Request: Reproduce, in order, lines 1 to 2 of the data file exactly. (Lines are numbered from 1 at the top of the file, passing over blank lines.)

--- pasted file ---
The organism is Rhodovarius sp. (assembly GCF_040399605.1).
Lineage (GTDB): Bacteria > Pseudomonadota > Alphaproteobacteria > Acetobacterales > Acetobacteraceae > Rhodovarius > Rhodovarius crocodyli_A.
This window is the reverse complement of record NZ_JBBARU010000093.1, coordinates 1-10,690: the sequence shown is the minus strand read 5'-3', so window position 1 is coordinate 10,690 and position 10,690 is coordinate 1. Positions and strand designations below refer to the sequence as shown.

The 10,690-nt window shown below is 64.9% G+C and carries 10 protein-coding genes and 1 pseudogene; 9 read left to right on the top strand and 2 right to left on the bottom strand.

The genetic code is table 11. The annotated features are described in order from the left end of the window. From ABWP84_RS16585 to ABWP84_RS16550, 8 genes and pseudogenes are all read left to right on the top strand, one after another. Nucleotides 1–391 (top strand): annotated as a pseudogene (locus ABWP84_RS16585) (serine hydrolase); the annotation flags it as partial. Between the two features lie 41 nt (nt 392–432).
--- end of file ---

The organism is Rhodovarius sp. (assembly GCF_040399605.1).
Lineage (GTDB): Bacteria > Pseudomonadota > Alphaproteobacteria > Acetobacterales > Acetobacteraceae > Rhodovarius > Rhodovarius crocodyli_A.